Operation Nathan Hale

Operation Nathan Hale was an operation conducted by the 1st Cavalry Division west of Phú Yên Province, lasting from 19-30 June 1966.[1]


In mid-June, U.S. intelligence indicated that a large People's Army of Vietnam (PAVN) force had arrived in the Trung Luong Valley west of Tuy An District, this was later identified to be the 18B Regiment which had recently arrived to join the Viet Cong 5th Division. On 18 June an enemy force attacked a CIDG Company operating out of Dong Tre Special Force Camp and it was believed that the PAVN/VC might be preparing to attack the camp.[1]


On 19 June Companies A and C 2nd Battalion, 327th Infantry Regiment were landed by helicopter in the Trung Luong Valley and proceeded to sweep the area with artillery support provided by the 2nd Battalion, 320th Artillery. The Companies engaged in small skirmishes with PAVN/VC forces before establishing two night defensive positions.[1]:194-5

On 20 June the two Companies resumed their sweep. As Company A approached the hamlet of Trung Luong 2 in the center of the valley they were hit by automatic weapon and mortar fire that wounded all of the officers except the commander. The PAVN then charged Company A and after intense close combat the Company withdrew to its previous night defensive position. Meanwhile Company C was engaged by a PAVN force on Hill 258 and withdrew to a defensive position. Later that afternoon Company B 2/327th was landed in a hot landing zone northwest of Hill 258 losing 2 men killed, Company B tried to relieve Company C but was soon pinned down by PAVN fire. The Battalion had lost 14 killed that day and only artillery support prevented the 3 separate Companies from being overrun.[1]:195

MGen Stanley R. Larsen ordered Col Hal Moore, commander of the 3rd Brigade, 1st Cavalry Division to take control of the operation which was now named Nathan Hale. The Field Force Reserve unit, the 1st Battalion, 8th Cavalry Regiment was flown from Kon Tum to Dong Tre Camp and then into the valley, arriving in position 600m north of Hill 258 by 22:00. An additional artillery battery from 5th Battalion, 27th Artillery Regiment set up a new firebase 2km south of the 2/320th Artillery firebase.[1]:195-6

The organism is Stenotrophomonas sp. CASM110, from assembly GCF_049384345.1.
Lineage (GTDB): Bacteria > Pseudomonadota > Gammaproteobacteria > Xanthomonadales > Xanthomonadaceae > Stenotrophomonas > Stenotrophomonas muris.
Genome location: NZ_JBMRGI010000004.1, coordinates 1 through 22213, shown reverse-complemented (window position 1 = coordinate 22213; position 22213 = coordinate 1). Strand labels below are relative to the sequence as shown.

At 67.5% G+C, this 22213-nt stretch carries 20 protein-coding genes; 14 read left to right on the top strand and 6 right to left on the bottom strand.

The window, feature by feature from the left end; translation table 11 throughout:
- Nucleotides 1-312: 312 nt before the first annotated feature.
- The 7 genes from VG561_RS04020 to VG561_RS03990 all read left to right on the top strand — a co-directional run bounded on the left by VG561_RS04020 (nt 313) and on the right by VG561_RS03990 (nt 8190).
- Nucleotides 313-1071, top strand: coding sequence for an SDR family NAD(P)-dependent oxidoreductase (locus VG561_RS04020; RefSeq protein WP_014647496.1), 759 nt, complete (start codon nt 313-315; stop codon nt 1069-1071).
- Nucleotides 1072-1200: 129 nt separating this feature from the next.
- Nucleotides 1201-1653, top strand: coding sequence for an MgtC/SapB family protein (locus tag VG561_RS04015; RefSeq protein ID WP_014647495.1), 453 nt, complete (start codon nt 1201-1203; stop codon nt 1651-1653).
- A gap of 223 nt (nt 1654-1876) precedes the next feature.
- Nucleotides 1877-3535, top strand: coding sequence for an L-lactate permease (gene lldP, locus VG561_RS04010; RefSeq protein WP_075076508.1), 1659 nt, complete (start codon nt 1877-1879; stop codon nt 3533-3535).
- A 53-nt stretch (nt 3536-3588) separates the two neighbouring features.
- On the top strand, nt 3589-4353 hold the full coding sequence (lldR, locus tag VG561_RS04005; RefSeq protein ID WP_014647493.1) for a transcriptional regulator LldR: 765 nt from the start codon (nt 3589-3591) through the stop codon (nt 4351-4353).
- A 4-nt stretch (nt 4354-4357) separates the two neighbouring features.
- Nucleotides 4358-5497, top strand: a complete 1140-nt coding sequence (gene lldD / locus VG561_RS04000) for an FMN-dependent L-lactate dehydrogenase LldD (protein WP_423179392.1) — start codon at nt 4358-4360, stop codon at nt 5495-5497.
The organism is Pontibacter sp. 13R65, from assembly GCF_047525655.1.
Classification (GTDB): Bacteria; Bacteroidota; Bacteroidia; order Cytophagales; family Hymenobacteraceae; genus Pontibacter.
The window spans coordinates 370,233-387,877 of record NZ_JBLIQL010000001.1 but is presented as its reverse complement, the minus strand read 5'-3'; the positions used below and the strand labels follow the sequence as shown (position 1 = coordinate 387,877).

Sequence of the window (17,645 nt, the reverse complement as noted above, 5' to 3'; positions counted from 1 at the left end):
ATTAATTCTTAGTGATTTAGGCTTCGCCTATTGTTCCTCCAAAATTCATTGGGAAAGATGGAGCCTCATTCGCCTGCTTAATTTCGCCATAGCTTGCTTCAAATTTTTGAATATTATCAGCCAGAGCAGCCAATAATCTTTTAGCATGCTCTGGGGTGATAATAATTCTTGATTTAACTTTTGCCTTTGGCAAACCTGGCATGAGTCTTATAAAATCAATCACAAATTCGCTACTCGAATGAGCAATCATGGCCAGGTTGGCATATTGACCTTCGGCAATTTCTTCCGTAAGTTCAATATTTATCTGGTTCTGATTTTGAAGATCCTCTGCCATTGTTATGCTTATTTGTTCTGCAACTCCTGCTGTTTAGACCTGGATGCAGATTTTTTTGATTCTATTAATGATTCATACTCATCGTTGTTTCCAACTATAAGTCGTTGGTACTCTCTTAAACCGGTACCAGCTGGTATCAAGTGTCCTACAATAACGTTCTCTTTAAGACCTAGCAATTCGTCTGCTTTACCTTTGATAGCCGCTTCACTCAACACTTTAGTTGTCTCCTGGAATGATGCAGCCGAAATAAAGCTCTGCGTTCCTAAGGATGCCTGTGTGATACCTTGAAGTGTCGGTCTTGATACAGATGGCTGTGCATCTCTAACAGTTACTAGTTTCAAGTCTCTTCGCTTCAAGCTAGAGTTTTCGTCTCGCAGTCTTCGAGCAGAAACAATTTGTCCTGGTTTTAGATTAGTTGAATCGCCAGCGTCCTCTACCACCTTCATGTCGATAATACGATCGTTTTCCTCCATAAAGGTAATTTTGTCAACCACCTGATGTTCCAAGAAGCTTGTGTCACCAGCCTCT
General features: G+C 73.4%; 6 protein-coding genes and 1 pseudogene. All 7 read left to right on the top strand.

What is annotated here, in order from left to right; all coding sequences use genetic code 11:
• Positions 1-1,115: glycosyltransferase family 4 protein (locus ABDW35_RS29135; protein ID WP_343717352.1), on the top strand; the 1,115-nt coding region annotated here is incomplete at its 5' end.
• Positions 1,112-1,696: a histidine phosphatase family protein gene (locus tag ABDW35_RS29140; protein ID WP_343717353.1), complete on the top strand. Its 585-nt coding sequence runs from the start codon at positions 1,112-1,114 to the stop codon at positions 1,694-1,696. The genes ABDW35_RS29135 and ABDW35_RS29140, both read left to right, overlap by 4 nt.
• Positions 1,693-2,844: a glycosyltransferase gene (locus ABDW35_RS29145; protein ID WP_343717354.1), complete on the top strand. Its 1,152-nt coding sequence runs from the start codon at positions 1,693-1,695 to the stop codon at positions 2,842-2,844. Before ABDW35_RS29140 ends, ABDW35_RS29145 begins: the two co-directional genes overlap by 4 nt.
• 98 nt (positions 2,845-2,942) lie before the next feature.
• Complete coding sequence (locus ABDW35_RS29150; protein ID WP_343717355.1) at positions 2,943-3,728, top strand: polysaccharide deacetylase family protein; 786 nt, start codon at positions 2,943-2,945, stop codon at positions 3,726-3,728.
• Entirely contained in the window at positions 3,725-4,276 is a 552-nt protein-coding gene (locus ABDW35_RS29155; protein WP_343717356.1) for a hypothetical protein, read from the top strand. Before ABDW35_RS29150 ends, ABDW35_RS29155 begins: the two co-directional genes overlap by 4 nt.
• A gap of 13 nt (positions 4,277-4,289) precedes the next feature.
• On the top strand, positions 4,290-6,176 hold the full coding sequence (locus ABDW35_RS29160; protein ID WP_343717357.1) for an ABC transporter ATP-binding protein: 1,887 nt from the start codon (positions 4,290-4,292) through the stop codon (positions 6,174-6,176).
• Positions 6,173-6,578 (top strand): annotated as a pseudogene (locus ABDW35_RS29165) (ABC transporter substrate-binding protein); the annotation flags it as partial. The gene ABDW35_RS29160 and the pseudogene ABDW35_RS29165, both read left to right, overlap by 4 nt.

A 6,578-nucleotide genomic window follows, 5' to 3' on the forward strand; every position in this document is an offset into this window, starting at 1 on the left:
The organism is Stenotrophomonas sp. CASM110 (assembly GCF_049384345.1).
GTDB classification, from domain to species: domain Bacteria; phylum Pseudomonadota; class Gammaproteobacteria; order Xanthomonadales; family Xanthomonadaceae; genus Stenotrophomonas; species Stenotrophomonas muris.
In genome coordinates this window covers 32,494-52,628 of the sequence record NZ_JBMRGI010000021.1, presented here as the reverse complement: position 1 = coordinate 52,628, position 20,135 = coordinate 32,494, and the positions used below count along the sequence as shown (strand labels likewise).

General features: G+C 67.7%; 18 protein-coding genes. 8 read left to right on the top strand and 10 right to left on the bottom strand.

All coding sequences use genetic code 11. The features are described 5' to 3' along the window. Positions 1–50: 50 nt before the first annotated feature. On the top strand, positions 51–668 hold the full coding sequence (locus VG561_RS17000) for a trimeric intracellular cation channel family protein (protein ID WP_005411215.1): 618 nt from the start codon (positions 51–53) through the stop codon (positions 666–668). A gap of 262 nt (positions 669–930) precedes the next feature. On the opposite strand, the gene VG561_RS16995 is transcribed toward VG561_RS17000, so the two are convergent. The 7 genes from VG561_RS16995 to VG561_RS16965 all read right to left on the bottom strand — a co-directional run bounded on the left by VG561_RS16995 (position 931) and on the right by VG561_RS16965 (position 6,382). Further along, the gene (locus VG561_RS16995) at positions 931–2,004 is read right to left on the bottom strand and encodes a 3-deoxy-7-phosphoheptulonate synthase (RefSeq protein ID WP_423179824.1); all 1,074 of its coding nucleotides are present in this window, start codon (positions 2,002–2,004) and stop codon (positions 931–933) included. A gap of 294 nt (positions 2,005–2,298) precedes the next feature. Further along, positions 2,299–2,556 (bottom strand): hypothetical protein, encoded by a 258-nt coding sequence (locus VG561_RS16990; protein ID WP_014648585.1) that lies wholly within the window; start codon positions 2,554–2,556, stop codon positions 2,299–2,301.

On the morning of 21 June, Company B 2/327th supported by Companies B and C 1/8 Cavalry assaulted Hill 258 but found that the PAVN had abandoned the position overnight. Companies A and C 2/327th attacked Truong Luong 2 from the west and east, but made slow progress and withdrew having lost 6 killed while killing 35 PAVN. That evening Companies B and C 1/8 Cavalry moved to Truong Luong 2, Company B 1/8th joined with Company C 2/327th at a position called Eagle west of Truong Luong 2, while Company C 1/8th joined Company A 2/237th on the east. That night 2nd Battalion, 7th Cavalry Regiment was moved to Tuy Hòa Base Camp to serve as a reserve force.[1]:196

At 05:40 on 22 June the PAVN hit position Eagle with mortars and machine gun fire and then launched a Company-sized assault on the west perimeter defended by heavy weapons platoon of Company C 2/327th. The PAVN force penetrated the perimeter and was mingled with the U.S. defenders meaning that artillery fire and air support could not be used, the fight continued for over 3 hours before the PAVN withdrew around 09:00. 96 PAVN bodies were found on the west perimeter and a prisoner revealed that his unit, the 2nd Company, 7th Battalion had been annihilated. Another 19 dead PAVN were found around the perimeter. U.S. losses were 12 dead.[1]:196-7

On 26 June the 1st Brigade, 1st Cavalry Division joined the operation and MGen John Norton assumed overall command. The four Battalions continued to sweep the valley making sporadic contact with the PAVN.[1]:196-7


Operation Nathan Hale officially concluded on 30 June, PAVN losses were 450 killed and a further 300 estimated killed. The operation was regarded as a success in that any PAVN attack on Dong Tre was prevented and the 2nd Company, 7th Battalion, 18B Regiment had been destroyed while the rest of the Battalion was believed to have suffered 50 percent casualties rendering it combat ineffective.[1]:197-8


 This article incorporates public domain material from websites or documents of the United States Army Center of Military History.

  1. ^ a b c d e f g h i Carland, John (1999). Combat Operations: Stemming the Tide, May 1965 to October 1966. Government Printing Office. p. 194. ISBN 9780160873102.
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